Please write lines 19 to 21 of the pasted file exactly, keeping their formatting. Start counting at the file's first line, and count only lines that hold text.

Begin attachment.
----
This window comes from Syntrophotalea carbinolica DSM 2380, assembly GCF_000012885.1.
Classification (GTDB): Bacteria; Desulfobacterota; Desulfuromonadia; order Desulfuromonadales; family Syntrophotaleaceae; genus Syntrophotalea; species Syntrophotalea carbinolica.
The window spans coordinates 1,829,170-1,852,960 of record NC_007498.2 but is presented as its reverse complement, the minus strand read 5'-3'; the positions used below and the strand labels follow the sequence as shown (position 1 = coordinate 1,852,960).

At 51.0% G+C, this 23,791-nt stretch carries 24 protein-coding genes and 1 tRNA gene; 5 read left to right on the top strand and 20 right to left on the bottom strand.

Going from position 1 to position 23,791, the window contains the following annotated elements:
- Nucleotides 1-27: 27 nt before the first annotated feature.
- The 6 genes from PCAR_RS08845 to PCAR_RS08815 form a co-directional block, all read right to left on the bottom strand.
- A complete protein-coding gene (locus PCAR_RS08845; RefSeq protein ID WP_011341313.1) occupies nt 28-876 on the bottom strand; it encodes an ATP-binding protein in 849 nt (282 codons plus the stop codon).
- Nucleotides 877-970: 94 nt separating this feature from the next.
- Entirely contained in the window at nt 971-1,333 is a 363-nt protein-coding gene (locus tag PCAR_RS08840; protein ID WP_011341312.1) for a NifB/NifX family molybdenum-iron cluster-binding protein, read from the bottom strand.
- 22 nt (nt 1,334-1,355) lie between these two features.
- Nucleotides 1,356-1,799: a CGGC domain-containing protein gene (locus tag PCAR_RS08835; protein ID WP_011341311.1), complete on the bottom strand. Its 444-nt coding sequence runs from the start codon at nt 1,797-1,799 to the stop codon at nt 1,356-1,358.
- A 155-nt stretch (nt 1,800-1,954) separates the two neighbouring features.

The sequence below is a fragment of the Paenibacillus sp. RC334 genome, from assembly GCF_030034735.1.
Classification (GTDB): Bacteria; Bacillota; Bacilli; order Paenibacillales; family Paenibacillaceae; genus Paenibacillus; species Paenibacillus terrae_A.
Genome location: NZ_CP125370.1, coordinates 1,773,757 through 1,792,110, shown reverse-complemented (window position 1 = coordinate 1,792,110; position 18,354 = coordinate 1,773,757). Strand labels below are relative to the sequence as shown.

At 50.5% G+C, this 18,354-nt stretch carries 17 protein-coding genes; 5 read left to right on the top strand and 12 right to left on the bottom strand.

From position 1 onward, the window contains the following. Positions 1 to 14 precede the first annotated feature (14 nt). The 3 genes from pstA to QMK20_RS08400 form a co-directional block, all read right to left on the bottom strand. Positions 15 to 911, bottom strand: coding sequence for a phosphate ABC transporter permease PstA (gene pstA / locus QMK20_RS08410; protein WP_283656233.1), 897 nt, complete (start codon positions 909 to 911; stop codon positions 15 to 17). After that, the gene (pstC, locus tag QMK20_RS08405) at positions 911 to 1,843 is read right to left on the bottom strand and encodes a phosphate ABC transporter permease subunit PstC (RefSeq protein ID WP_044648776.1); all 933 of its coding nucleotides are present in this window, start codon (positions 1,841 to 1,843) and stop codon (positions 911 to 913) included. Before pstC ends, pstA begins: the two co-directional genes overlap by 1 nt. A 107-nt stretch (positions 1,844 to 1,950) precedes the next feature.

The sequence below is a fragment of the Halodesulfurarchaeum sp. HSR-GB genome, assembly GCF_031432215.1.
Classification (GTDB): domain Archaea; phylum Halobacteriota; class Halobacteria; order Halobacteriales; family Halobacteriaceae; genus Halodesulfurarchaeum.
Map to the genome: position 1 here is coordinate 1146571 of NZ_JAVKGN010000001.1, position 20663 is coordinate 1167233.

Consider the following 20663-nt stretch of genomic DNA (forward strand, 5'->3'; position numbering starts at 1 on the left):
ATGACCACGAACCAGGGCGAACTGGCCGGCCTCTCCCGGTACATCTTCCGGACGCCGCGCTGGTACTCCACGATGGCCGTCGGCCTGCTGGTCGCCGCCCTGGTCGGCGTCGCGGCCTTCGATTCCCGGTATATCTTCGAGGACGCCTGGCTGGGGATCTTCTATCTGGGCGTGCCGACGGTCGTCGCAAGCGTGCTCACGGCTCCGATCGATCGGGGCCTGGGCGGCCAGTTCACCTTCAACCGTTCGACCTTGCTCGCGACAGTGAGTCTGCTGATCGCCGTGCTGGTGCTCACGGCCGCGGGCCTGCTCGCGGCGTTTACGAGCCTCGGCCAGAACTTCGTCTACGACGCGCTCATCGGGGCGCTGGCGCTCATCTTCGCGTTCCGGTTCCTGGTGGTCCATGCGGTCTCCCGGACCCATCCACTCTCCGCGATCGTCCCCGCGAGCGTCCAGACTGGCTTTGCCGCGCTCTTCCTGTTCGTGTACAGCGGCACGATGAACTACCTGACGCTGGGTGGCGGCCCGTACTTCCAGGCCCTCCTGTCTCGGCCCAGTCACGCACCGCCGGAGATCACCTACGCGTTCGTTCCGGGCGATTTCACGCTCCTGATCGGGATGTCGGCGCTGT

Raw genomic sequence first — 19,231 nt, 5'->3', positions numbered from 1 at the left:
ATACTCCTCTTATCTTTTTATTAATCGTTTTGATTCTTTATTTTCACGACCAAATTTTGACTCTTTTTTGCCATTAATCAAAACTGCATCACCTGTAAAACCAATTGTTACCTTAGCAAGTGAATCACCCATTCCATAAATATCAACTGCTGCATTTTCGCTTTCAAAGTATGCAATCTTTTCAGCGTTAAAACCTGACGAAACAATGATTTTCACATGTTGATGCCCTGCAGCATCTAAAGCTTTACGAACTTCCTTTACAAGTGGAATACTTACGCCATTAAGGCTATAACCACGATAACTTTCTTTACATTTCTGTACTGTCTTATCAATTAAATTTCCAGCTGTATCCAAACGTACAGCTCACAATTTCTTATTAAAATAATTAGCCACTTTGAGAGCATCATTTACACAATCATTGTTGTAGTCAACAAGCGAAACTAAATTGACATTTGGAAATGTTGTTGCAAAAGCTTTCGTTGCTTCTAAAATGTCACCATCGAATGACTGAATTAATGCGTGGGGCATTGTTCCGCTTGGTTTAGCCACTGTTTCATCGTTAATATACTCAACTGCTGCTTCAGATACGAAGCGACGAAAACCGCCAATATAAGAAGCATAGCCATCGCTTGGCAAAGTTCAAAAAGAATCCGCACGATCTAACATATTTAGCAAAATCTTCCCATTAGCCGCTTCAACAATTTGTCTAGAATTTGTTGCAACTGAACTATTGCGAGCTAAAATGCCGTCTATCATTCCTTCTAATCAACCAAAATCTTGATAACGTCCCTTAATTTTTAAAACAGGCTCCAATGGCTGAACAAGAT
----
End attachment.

The sequence below is a fragment of the Halodesulfurarchaeum sp. HSR-GB genome, assembly GCF_031432215.1.
Classification (GTDB): domain Archaea; phylum Halobacteriota; class Halobacteria; order Halobacteriales; family Halobacteriaceae; genus Halodesulfurarchaeum.
Map to the genome: position 1 here is coordinate 1146571 of NZ_JAVKGN010000001.1, position 20663 is coordinate 1167233.